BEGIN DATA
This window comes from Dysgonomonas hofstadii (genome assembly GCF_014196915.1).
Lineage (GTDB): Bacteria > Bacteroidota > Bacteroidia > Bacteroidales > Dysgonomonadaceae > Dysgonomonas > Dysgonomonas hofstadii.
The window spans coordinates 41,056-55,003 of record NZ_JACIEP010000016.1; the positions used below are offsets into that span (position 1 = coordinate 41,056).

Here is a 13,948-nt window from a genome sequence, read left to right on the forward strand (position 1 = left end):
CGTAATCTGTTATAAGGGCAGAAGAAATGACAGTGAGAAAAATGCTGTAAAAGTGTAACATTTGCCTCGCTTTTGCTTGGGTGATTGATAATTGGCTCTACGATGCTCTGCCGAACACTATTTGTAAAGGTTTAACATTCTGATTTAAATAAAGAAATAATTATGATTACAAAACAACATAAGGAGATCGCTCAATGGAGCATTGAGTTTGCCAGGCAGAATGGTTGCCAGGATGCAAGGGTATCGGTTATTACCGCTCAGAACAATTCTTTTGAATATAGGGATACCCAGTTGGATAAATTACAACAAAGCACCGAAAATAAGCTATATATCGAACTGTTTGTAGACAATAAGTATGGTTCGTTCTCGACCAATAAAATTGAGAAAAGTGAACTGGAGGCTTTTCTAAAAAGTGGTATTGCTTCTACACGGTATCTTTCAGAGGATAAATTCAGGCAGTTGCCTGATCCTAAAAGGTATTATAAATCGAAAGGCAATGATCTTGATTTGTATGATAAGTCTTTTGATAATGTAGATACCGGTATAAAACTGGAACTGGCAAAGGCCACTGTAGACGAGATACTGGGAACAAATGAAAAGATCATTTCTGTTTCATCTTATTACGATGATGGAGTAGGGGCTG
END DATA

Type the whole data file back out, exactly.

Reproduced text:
This window comes from Dysgonomonas hofstadii (genome assembly GCF_014196915.1).
Lineage (GTDB): Bacteria > Bacteroidota > Bacteroidia > Bacteroidales > Dysgonomonadaceae > Dysgonomonas > Dysgonomonas hofstadii.
The window spans coordinates 41,056-55,003 of record NZ_JACIEP010000016.1; the positions used below are offsets into that span (position 1 = coordinate 41,056).

Here is a 13,948-nt window from a genome sequence, read left to right on the forward strand (position 1 = left end):
CGTAATCTGTTATAAGGGCAGAAGAAATGACAGTGAGAAAAATGCTGTAAAAGTGTAACATTTGCCTCGCTTTTGCTTGGGTGATTGATAATTGGCTCTACGATGCTCTGCCGAACACTATTTGTAAAGGTTTAACATTCTGATTTAAATAAAGAAATAATTATGATTACAAAACAACATAAGGAGATCGCTCAATGGAGCATTGAGTTTGCCAGGCAGAATGGTTGCCAGGATGCAAGGGTATCGGTTATTACCGCTCAGAACAATTCTTTTGAATATAGGGATACCCAGTTGGATAAATTACAACAAAGCACCGAAAATAAGCTATATATCGAACTGTTTGTAGACAATAAGTATGGTTCGTTCTCGACCAATAAAATTGAGAAAAGTGAACTGGAGGCTTTTCTAAAAAGTGGTATTGCTTCTACACGGTATCTTTCAGAGGATAAATTCAGGCAGTTGCCTGATCCTAAAAGGTATTATAAATCGAAAGGCAATGATCTTGATTTGTATGATAAGTCTTTTGATAATGTAGATACCGGTATAAAACTGGAACTGGCAAAGGCCACTGTAGACGAGATACTGGGAACAAATGAAAAGATCATTTCTGTTTCATCTTATTACGATGATGGAGTAGGGGCTG